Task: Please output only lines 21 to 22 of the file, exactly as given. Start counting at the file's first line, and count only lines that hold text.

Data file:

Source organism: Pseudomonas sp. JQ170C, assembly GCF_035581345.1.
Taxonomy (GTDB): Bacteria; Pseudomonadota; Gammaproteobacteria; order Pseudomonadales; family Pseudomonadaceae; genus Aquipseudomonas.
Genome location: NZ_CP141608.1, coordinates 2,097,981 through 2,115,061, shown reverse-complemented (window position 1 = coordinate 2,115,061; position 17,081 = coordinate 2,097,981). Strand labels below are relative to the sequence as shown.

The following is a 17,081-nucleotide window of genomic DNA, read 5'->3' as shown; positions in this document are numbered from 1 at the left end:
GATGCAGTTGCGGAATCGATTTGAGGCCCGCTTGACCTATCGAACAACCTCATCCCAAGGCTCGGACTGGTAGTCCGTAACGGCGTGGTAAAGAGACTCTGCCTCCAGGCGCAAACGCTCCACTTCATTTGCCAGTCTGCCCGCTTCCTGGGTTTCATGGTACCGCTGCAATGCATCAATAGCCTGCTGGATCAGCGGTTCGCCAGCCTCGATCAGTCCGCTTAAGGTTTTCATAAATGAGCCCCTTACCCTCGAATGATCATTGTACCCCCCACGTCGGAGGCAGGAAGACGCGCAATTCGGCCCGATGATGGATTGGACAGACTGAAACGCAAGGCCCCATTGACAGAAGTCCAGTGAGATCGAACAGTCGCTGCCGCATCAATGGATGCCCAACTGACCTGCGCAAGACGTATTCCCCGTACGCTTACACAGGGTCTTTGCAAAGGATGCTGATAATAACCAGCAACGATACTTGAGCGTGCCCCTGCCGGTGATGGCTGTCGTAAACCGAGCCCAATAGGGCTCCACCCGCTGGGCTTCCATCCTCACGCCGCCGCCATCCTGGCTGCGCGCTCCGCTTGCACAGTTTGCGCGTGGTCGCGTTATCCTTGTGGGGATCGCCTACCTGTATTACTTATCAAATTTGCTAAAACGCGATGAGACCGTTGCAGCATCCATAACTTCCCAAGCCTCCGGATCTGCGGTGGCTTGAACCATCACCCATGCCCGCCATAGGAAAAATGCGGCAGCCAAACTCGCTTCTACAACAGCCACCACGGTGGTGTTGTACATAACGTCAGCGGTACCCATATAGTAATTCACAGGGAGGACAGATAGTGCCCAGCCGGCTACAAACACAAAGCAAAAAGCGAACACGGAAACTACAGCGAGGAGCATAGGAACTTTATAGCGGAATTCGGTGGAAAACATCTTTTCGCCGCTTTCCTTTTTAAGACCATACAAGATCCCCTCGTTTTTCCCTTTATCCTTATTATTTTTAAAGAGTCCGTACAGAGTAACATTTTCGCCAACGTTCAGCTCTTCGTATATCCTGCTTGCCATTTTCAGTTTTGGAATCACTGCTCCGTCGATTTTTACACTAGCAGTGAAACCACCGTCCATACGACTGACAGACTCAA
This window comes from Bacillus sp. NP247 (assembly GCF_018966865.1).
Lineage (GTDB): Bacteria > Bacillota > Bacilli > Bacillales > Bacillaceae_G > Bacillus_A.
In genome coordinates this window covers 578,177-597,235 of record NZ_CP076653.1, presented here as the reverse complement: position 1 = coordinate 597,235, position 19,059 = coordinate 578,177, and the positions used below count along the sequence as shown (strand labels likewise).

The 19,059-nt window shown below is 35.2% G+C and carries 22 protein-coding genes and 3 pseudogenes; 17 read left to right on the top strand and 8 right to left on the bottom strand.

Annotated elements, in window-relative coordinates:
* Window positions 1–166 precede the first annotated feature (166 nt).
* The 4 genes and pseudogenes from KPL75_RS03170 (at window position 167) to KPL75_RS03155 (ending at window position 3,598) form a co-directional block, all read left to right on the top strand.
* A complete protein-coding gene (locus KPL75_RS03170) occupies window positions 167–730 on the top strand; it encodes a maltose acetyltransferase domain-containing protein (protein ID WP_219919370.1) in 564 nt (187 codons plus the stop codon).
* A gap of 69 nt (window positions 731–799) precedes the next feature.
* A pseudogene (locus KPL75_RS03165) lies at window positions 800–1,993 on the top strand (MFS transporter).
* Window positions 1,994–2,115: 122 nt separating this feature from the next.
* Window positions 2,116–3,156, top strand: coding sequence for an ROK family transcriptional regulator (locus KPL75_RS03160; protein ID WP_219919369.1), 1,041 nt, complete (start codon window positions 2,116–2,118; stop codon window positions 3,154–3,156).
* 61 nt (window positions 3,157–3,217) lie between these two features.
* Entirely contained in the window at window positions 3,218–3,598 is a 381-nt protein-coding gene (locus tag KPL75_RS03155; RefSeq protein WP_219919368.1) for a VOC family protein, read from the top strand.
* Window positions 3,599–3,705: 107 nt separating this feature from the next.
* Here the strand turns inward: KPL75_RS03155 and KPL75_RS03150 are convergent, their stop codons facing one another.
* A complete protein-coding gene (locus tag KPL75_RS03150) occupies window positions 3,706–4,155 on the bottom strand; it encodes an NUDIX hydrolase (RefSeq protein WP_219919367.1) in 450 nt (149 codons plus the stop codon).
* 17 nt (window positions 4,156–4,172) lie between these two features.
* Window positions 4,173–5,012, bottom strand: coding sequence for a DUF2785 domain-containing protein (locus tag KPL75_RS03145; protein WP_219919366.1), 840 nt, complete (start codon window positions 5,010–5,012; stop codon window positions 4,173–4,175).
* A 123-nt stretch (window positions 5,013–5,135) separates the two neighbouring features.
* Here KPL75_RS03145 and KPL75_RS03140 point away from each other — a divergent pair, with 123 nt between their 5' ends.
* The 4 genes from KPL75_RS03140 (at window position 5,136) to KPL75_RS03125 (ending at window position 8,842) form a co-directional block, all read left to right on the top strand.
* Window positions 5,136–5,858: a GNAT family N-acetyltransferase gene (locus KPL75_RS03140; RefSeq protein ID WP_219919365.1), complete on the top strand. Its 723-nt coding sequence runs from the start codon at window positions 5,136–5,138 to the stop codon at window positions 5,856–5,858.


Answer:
* Here the strand turns inward: KPL75_RS03155 and KPL75_RS03150 are convergent, their stop codons facing one another.
* A complete protein-coding gene (locus tag KPL75_RS03150) occupies window positions 3,706–4,155 on the bottom strand; it encodes an NUDIX hydrolase (RefSeq protein WP_219919367.1) in 450 nt (149 codons plus the stop codon).